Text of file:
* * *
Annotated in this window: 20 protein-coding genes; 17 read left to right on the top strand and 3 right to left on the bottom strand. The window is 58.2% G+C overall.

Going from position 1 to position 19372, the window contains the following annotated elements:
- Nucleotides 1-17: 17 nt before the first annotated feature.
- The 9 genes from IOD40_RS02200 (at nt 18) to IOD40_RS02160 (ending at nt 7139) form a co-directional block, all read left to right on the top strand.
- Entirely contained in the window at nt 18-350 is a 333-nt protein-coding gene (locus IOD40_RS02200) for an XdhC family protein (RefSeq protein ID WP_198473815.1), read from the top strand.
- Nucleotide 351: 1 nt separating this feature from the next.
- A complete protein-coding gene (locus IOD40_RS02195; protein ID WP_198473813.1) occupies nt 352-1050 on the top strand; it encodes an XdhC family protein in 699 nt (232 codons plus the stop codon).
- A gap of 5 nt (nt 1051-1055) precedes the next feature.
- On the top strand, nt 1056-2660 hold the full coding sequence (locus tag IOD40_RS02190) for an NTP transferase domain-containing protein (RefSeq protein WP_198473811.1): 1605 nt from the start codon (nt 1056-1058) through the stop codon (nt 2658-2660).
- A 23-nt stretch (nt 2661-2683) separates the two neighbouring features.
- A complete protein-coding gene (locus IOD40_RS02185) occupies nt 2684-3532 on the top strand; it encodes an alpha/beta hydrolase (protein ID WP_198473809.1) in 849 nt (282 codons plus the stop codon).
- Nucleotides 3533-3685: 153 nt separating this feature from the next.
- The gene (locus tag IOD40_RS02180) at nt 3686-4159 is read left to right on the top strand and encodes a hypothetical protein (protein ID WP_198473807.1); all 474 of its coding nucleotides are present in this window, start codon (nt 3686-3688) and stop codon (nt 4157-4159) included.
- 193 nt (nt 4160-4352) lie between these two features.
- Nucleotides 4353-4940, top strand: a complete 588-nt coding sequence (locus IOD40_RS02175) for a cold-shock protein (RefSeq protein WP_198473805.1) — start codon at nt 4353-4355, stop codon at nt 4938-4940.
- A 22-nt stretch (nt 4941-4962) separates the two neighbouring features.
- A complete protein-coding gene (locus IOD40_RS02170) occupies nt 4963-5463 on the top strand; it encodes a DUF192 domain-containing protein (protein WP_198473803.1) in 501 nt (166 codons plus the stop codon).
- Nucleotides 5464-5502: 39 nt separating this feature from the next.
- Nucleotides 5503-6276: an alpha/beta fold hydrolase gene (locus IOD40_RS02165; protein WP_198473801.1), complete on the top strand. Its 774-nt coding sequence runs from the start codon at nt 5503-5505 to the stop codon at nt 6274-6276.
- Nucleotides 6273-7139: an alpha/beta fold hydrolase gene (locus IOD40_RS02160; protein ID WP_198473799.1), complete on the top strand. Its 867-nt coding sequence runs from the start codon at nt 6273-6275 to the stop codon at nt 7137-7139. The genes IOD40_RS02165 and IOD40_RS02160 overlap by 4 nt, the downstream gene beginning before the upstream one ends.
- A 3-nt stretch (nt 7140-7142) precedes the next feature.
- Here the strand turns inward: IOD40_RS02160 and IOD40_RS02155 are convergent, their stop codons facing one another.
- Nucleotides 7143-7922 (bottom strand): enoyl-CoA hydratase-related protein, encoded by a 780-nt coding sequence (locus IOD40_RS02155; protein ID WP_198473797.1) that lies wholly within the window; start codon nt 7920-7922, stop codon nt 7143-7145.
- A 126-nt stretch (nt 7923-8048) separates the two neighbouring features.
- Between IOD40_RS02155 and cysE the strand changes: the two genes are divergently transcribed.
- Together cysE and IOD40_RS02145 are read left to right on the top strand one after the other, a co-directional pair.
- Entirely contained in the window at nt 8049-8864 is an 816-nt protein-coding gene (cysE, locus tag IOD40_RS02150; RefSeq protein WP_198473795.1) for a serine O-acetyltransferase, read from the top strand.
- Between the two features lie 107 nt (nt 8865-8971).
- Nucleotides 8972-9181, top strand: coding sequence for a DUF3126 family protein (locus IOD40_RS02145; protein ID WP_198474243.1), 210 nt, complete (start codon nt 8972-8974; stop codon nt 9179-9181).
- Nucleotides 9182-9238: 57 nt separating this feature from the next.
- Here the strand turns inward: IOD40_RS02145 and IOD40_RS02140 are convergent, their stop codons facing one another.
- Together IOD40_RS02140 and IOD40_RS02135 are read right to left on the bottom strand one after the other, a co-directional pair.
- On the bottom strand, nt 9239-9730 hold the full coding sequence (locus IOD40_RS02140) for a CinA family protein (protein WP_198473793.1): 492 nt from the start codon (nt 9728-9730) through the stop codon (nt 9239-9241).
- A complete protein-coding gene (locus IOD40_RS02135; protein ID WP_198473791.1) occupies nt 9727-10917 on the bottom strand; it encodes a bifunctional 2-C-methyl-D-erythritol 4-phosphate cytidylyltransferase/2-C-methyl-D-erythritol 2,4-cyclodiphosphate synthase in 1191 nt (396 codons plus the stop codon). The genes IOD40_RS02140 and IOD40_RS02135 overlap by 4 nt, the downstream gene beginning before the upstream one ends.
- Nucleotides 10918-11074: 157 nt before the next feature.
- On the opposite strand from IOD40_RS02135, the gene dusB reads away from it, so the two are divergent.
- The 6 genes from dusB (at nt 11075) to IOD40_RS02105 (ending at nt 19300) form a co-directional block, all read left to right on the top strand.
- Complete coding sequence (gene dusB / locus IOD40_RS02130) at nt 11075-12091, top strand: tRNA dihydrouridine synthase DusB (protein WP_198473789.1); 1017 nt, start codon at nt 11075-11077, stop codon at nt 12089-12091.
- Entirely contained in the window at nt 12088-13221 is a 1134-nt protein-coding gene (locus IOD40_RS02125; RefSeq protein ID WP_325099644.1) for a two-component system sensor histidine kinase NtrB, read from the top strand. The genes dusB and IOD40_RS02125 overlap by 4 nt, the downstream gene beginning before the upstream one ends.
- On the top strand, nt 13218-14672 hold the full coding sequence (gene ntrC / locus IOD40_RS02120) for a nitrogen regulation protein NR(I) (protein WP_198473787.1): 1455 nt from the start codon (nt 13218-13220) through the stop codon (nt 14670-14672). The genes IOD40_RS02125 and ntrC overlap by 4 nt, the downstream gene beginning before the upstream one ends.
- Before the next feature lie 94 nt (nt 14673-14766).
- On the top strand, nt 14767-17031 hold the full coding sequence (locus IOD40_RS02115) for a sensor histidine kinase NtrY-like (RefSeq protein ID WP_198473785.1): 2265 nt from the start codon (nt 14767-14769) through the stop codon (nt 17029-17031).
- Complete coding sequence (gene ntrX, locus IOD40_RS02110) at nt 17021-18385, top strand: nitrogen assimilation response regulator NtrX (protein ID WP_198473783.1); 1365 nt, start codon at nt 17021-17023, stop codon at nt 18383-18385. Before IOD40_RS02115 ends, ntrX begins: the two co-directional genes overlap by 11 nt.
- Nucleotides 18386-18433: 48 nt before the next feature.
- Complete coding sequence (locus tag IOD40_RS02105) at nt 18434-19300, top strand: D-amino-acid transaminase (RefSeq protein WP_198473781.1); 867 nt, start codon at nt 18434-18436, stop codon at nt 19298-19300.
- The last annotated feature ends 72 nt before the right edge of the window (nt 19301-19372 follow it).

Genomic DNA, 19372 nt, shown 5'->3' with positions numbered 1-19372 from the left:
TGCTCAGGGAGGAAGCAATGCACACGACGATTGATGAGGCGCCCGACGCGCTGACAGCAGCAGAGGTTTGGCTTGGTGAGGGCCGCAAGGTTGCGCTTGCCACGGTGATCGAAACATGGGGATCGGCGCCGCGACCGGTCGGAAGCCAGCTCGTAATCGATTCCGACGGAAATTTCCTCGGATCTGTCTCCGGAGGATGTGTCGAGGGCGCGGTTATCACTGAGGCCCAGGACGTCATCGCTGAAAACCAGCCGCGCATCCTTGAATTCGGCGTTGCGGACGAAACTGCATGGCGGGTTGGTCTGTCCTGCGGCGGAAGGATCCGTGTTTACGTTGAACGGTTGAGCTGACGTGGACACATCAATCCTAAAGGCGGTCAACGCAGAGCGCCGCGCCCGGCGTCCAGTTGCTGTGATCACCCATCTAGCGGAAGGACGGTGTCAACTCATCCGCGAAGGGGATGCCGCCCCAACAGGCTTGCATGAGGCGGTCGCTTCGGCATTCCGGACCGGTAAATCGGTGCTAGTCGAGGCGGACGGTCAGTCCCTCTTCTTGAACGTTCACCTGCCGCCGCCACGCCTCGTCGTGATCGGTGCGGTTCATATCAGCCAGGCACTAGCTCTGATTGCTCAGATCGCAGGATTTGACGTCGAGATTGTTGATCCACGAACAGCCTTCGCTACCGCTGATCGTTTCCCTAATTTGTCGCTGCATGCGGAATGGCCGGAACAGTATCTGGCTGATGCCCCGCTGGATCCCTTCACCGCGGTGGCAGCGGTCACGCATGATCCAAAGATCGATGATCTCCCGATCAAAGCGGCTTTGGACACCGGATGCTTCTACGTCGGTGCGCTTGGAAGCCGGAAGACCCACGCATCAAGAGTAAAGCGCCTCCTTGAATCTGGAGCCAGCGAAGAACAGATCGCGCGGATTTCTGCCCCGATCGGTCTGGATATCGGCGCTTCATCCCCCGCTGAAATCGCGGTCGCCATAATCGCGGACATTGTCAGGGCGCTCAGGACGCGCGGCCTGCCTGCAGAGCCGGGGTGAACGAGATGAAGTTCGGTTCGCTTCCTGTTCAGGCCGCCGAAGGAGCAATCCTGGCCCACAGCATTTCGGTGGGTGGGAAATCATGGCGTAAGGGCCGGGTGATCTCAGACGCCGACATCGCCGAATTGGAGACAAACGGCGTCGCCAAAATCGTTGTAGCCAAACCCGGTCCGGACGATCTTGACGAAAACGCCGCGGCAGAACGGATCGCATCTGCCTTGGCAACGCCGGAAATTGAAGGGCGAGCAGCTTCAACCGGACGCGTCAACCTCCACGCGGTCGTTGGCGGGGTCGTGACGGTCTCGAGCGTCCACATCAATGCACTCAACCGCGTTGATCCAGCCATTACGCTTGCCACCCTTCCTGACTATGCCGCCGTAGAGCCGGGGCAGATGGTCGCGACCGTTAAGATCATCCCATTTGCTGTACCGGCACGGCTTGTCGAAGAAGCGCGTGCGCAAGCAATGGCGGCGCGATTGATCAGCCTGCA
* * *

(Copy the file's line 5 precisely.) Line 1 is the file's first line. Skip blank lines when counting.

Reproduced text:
- Entirely contained in the window at nt 18-350 is a 333-nt protein-coding gene (locus IOD40_RS02200) for an XdhC family protein (RefSeq protein ID WP_198473815.1), read from the top strand.